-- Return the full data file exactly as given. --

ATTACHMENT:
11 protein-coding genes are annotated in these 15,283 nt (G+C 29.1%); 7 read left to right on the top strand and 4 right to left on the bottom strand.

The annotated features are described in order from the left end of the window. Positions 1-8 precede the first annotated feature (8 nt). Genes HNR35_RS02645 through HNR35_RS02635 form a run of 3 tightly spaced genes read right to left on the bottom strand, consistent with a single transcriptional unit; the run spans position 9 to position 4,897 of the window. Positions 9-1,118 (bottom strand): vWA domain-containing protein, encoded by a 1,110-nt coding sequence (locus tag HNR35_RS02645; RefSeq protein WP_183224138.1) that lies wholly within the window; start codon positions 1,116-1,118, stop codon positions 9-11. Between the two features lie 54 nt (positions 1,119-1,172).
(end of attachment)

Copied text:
11 protein-coding genes are annotated in these 15,283 nt (G+C 29.1%); 7 read left to right on the top strand and 4 right to left on the bottom strand.

The annotated features are described in order from the left end of the window. Positions 1-8 precede the first annotated feature (8 nt). Genes HNR35_RS02645 through HNR35_RS02635 form a run of 3 tightly spaced genes read right to left on the bottom strand, consistent with a single transcriptional unit; the run spans position 9 to position 4,897 of the window. Positions 9-1,118 (bottom strand): vWA domain-containing protein, encoded by a 1,110-nt coding sequence (locus tag HNR35_RS02645; RefSeq protein WP_183224138.1) that lies wholly within the window; start codon positions 1,116-1,118, stop codon positions 9-11. Between the two features lie 54 nt (positions 1,119-1,172).